A United Kingdom judge has granted a request by an accounting firm overseeing the liquidation of Stanford International Bank ("SIB") to use $20 million in previously-frozen assets to fund litigation pursuing the return of assets from individuals associated with the scheme. Judge Elizabeth Gloster, a judge in the Commercial Court, granted the request of Grant Thorton, the global accounting firm appointed to liquidate Stanford's failed operations in England, ruling that the funds could be used to fund litigation against financial institutions who worked with Stanford and in clawback actions against investors who received profits exceeding their invested principal. These efforts would center on the Caribbean region, including Antigua, where Stanford International Bank had extensive ties.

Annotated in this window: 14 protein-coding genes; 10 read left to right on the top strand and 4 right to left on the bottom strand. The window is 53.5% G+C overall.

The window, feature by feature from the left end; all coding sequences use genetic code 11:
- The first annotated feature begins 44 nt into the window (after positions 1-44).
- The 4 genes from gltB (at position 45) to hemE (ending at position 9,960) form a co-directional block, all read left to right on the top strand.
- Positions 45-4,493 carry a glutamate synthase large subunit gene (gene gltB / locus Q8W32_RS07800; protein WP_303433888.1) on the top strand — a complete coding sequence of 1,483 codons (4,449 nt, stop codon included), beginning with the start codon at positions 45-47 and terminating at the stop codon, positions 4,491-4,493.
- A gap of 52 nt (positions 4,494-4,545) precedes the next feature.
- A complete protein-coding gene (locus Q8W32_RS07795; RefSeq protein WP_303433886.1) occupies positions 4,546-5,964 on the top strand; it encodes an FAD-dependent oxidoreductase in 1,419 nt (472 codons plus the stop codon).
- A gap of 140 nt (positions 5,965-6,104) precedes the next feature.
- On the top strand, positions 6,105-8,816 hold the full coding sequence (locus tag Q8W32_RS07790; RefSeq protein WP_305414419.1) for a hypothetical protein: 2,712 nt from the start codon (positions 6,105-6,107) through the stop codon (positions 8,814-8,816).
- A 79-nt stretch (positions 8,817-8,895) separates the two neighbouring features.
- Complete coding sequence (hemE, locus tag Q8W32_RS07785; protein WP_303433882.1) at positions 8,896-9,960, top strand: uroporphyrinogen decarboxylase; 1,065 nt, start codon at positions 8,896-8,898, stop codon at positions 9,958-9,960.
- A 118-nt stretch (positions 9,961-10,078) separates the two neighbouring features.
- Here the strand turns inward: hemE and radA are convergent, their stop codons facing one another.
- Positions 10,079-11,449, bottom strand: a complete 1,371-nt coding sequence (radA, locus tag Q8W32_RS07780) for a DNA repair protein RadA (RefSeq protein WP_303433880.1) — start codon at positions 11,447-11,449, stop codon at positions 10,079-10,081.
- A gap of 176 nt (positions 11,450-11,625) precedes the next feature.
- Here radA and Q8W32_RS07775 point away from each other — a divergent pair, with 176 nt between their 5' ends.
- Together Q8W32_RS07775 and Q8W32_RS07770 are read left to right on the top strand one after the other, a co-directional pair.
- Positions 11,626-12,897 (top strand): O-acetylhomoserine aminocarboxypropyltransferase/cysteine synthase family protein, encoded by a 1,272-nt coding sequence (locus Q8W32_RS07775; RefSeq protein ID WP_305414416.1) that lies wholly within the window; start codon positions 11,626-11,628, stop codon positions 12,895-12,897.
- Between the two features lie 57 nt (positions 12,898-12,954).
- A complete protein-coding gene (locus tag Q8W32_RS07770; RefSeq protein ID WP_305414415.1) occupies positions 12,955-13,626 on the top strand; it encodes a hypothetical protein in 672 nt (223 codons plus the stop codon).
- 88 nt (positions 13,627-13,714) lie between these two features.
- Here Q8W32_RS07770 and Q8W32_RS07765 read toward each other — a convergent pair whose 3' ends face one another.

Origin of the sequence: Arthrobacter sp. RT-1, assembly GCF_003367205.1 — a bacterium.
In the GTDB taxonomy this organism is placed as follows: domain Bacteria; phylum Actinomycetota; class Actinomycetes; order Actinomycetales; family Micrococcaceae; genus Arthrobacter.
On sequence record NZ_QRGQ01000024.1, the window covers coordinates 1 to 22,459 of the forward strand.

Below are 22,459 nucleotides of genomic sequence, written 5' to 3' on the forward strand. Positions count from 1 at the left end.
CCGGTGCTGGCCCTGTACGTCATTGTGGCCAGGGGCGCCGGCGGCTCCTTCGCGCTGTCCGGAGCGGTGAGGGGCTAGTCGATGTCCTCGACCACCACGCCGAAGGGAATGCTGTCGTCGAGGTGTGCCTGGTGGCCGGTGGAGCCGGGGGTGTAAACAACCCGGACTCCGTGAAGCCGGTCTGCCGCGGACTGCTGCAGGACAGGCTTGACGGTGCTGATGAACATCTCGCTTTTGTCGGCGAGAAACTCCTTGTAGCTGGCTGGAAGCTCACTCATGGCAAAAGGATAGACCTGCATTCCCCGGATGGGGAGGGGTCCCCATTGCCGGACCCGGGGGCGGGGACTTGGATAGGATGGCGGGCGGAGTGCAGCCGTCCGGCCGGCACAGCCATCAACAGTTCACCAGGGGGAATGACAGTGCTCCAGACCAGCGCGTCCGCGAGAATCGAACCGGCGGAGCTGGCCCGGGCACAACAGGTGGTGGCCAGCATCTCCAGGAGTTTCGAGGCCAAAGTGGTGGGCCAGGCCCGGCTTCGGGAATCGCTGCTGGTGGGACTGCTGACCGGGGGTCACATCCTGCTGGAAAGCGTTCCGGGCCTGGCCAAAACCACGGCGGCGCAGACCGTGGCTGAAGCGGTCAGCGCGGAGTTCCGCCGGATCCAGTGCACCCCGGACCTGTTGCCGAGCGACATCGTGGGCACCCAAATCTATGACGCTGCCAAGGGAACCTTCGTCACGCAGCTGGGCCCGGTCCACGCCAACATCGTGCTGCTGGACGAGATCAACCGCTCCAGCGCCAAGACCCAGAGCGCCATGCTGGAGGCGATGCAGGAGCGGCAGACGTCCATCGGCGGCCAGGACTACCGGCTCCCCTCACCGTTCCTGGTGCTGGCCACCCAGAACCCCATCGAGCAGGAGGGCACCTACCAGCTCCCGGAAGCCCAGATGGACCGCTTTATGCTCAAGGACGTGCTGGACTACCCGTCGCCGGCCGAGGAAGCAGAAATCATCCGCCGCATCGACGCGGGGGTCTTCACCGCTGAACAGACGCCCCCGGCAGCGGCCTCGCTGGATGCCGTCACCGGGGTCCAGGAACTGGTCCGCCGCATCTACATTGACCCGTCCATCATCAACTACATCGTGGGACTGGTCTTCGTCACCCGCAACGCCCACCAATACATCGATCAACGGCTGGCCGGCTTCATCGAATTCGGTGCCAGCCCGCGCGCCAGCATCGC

Grant Thorton had asked for $20 million, with $5 million to be available immediately, out of an estimated $100 million in SIB's assets currently held in several hedge funds. The United Kingdom Serious Fraud Office, acting on behalf of the Justice Department, had opposed the request, arguing that the assets should instead be returned to the United States, where court-appointed receiver Ralph Janvey is leading efforts to recover funds for victims of Stanford's fraud.
Stanford has maintained his innocence, and is currently scheduled to stand trial in January 2012.